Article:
Mr. DuvJ argues that his use is not foreseen in or obvious from the Petrotac7 brochure. Although Petrotac7 is used as a paving underlay, the brochure teaches covering the membrane with an asphalt layer at least 12 inches thick, while Mr. DuvJ uses ceramic tile and other veneers that may be less than 2 inch thick. He states that the prior art does not suggest that by making the Petrotac7-type material thinner and harder it would be an effective underlayer for use with rigid veneers. However, we agree with the Board that the examiner had made a prima facie case of obviousness, based on the identity of the composition of the membranes and the general similarity of their uses, and that there shifted to DuvJ the burden of coming forward with rebuttal evidence. The case turns on the sufficiency of the rebuttal in light of the entirety of the evidence. See In re Rinehart, 531 F.2d 1048, 1052, 189 USPQ 143, 147 (CCPA 1976) (all the evidence must be evaluated, not on the ability to "knockdown" the prima facie case, but on the totality of the evidence).
Mr. DuvJ states that 40-50 mils is significantly less than 75 mils. The Commissioner argues that the absolute difference of about 1/32 of an inch is not clearly significant. Mr. DuvJ did not provide any comparative data to support his argument that the difference affects performance. As for the difference in hardness, which Mr. DuvJ also says is significant, he merely estimated the hardness value of Petrotac7, although it is apparently readily measured, leaving a cloud on this asserted difference. Again, he provided no evidence that the hardness property affected performance.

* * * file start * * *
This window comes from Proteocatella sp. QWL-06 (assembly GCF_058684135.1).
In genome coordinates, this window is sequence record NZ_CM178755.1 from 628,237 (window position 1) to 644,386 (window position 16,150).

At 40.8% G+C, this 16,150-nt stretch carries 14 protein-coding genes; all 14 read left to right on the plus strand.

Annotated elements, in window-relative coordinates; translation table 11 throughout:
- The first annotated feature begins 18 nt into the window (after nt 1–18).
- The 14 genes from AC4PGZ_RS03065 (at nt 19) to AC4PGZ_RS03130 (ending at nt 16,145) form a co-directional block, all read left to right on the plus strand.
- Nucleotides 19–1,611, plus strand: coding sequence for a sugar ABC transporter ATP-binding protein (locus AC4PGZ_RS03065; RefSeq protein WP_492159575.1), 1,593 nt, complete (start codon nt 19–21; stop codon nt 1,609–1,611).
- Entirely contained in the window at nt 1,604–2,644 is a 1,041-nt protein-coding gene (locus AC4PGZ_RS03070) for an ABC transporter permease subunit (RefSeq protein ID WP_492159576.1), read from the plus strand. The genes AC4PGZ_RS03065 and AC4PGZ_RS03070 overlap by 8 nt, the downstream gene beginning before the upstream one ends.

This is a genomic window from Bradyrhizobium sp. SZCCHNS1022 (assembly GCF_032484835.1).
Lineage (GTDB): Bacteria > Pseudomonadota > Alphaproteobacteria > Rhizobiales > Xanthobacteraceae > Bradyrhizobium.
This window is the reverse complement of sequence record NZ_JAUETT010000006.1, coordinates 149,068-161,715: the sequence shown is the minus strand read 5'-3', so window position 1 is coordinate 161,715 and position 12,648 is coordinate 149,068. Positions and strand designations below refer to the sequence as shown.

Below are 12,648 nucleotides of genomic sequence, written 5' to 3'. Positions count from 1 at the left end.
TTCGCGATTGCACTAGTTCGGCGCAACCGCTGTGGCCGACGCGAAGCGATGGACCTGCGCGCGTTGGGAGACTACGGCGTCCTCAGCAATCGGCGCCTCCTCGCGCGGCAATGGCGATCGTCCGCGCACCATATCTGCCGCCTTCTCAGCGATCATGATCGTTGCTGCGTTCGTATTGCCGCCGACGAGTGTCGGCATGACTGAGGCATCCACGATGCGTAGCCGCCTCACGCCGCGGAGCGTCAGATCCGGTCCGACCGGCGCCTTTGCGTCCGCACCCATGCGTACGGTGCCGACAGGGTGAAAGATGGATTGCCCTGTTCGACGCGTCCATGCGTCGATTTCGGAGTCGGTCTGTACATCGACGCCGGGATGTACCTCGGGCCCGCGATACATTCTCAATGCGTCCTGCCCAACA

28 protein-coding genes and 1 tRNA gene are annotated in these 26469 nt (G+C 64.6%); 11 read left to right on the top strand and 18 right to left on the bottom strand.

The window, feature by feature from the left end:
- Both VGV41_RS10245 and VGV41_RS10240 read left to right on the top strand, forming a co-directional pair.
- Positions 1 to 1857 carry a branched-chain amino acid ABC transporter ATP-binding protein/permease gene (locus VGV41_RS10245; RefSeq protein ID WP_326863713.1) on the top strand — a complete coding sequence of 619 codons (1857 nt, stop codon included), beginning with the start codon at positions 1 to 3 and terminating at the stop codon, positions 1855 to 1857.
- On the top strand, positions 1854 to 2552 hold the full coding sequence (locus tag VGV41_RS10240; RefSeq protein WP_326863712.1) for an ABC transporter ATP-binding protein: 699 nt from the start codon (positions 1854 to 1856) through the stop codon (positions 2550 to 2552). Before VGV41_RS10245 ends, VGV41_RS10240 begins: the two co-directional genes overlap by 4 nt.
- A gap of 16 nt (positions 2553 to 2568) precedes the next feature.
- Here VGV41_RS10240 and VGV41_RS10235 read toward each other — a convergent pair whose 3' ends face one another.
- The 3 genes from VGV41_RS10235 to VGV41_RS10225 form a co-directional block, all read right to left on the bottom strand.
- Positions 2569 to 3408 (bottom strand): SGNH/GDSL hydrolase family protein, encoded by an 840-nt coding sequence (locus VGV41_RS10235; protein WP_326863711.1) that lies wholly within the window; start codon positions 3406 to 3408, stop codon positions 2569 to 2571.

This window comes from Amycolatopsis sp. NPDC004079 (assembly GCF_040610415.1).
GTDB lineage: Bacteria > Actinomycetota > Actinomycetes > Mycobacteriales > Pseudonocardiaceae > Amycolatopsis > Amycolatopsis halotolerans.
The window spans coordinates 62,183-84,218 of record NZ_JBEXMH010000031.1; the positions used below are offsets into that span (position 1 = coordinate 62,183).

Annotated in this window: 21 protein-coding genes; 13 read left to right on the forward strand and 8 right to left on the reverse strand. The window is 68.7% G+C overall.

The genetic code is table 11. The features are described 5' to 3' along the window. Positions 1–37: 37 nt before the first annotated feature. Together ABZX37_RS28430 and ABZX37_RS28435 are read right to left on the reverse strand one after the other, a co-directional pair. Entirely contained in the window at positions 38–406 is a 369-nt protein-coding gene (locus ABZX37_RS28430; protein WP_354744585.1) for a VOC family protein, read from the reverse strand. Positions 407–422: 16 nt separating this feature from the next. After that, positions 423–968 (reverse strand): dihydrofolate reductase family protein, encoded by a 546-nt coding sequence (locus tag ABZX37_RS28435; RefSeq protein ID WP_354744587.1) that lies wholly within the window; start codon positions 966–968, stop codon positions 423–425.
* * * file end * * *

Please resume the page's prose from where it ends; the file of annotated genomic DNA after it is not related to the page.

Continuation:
Mr. DuvJ averred that Petrotac7 "failed bond, impact and shear testing." He provided no comparative data for bond and impact testing. He stated generally that Petrotac7 was not usable with standard tile mortar, but offered no patentable significance for this observation. He stated that the Petrotac7 system failed impact resistance tests when tested by dropping a four-pound steel ball six feet; however, he did not identify what was tested or what was compared. We take note that data for shear tests showed significant differences in shear, but agree with the Commissioner that DuvJ did not explain how these tests relate to any properties or measure any performance that may serve to distinguish his product from the prior art.